Gasping for breath: Is earth running out of oxygen?


MARY REICHARD, HOST: It’s Thursday, the 12th of September, 2019. Thanks for joining us today for The World and Everything in It. Good morning, I’m Mary Reichard.

NICK EICHER, HOST: And I’m Nick Eicher. First up, take a deep breath.

Last month, the world went a little crazy over fires burning in the Amazon. This is nothing new or surprising, given the time of year. We can say the number of fires did increase pretty dramatically versus a year ago. That’s what prompted the panic.

REICHARD: Ecologists warned about irreversible damage to the Amazon’s biodiversity. Climate scientists warned all that combustion would generate dangerous amounts of carbon dioxide. And activists insisted if too many trees disappeared, we might soon find ourselves gasping for air.

WORLD Radio’s Leigh Jones reports now on why that last alarm bell rang a wee bit hollow.

LEIGH JONES, REPORTER: Many early news reports about the fires in the Amazon repeated an eye-popping statistic.

CNN: Often called the lungs of the earth, the rainforest provides 20 percent of the world’s oxygen.

That account from CNN was just one of many. And that statistic got repeated by climate change activists, celebrities—and even the president of France. But unfortunately … it’s not true.

Hugh Ross is the founder of Reasons to Believe. It’s an organization that seeks to integrate science and faith. He says that calculation of the Amazon’s oxygen production only adds up if you leave out part of the formula.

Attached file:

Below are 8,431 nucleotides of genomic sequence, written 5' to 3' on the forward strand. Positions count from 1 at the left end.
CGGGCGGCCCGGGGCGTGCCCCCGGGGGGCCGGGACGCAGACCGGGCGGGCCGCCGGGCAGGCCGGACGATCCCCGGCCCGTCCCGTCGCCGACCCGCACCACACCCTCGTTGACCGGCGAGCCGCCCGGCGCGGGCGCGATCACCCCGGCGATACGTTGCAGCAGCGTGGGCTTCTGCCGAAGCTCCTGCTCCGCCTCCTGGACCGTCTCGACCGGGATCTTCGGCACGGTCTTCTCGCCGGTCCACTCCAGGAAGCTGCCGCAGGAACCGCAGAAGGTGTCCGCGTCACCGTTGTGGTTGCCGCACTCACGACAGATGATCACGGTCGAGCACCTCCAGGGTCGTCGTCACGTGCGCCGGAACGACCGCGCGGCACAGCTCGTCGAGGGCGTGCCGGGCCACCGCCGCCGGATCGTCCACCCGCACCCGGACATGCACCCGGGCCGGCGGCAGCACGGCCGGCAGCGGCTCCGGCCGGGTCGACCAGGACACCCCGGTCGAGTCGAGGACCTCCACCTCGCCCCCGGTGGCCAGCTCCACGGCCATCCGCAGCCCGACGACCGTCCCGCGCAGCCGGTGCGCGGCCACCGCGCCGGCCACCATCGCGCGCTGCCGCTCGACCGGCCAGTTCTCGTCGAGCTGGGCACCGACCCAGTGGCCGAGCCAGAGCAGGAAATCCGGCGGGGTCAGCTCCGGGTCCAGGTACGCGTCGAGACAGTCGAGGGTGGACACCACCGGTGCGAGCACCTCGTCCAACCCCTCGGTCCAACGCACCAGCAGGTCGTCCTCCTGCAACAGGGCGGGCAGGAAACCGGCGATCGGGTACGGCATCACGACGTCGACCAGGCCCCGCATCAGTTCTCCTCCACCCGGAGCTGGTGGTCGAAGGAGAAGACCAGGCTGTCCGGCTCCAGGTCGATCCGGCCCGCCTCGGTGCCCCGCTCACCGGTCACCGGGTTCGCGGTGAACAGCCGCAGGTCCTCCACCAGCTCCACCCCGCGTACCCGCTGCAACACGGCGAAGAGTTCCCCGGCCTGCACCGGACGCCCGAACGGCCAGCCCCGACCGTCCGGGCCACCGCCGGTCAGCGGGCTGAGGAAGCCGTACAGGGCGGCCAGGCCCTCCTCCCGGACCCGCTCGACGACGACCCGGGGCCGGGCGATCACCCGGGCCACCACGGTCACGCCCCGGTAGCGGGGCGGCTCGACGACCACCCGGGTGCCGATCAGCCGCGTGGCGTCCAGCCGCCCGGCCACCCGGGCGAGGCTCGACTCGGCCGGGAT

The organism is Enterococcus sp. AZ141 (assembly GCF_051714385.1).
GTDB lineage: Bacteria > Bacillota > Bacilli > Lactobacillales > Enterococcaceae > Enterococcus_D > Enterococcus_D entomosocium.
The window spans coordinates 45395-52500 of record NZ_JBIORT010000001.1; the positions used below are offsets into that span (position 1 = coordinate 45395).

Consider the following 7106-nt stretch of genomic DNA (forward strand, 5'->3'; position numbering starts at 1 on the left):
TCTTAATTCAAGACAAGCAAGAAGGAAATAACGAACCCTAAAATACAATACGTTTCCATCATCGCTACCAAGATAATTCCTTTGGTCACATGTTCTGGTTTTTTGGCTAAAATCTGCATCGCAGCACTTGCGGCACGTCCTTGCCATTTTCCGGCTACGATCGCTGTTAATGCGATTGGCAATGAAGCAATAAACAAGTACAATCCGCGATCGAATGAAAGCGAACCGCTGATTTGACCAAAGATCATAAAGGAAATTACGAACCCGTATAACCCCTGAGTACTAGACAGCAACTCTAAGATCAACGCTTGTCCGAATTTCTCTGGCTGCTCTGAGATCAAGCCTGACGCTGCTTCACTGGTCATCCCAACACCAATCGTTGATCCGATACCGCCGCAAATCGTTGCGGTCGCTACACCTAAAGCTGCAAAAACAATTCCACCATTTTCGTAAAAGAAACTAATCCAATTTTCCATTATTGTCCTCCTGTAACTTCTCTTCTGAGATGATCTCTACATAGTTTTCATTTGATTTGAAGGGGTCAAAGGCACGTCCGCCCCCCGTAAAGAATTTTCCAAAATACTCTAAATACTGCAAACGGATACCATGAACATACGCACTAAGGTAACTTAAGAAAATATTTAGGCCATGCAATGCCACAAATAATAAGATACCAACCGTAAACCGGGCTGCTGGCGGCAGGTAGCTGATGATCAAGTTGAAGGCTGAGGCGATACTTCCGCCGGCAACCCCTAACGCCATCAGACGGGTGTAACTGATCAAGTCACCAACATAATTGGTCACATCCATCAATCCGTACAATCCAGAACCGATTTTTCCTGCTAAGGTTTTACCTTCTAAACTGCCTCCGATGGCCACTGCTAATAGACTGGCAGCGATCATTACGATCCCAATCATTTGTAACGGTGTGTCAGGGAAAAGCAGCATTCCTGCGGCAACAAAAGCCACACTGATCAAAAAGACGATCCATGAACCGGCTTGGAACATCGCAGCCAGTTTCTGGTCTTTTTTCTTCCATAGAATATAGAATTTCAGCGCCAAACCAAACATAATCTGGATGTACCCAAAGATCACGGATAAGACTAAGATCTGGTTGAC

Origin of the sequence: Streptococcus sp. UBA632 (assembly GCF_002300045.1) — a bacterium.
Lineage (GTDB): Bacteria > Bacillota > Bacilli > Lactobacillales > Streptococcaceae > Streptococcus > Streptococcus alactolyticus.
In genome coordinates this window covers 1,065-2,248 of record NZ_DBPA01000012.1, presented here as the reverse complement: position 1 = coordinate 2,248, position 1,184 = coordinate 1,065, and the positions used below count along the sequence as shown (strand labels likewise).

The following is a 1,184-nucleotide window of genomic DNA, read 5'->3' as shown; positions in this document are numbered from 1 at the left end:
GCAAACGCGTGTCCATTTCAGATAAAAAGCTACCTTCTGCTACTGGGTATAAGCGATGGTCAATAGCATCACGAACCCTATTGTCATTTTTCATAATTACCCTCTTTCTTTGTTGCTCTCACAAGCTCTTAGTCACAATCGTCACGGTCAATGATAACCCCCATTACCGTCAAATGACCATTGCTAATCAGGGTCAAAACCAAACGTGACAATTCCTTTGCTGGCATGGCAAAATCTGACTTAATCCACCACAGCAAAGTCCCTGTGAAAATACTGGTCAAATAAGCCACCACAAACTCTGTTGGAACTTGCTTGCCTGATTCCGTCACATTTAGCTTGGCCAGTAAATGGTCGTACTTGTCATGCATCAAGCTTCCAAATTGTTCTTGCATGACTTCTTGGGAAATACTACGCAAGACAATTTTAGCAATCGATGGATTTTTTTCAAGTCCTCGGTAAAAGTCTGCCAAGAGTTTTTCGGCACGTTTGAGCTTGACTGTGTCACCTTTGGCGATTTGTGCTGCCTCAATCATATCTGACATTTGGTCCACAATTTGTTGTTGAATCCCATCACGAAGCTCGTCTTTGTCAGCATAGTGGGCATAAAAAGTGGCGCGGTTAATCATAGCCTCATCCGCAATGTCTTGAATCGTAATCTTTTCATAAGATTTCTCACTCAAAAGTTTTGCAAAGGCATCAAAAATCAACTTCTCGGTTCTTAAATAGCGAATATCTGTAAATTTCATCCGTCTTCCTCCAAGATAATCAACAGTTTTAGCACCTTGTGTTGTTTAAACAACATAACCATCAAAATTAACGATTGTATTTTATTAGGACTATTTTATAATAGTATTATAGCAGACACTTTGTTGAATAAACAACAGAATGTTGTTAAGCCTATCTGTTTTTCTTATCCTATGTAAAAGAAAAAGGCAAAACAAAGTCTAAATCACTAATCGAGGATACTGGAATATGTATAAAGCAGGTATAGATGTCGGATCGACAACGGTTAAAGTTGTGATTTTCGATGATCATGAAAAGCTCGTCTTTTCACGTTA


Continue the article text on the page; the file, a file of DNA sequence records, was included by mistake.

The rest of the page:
ROSS: Well, the 20 percent is accurate if you’re talking about the oxygen contribution from photosynthetic life. There are other sources of oxygen. But if all you’re doing is focusing on photosynthetic life, that’s accurate.

Photosynthetic life is a fancy way of saying plants. Plants take in carbon dioxide and produce oxygen. The bigger the plants the more oxygen they produce. And as the world’s largest rainforest, the Amazon contributes a fair amount of oxygen to earth’s atmosphere.

But it’s not the biggest contributor.

ROSS: The biggest contributor would be the phytoplankton in the oceans of the world. They contribute about 70 percent of the oxygen from photosynthesis.

And that’s not the only source of earth’s oxygen. We actually have a surplus.

ROSS: Oxygen after all makes up 21 percent of the earth’s atmosphere, knocking it down by a few tenths of a percent isn’t going to make much difference.

So how did we get all that excess oxygen? Secular scientists don’t really know.

Tim Clarey is a geologist with the Institute for Creation Research.

CLAREY: There is a big issue with where did the oxygen come from. And you know, there’s geologists working on that. And they try to find, you know, evidence to show when oxygen first appeared on earth. But it’s still a big mystery.

Clarey says most secular scientists believe we owe our extra oxygen to early forms of algae. As they evolved, they began to photosynthesize and deposit the first molecules of oxygen into the atmosphere. But those scientists can’t explain how those small deposits suddenly became a vast reserve.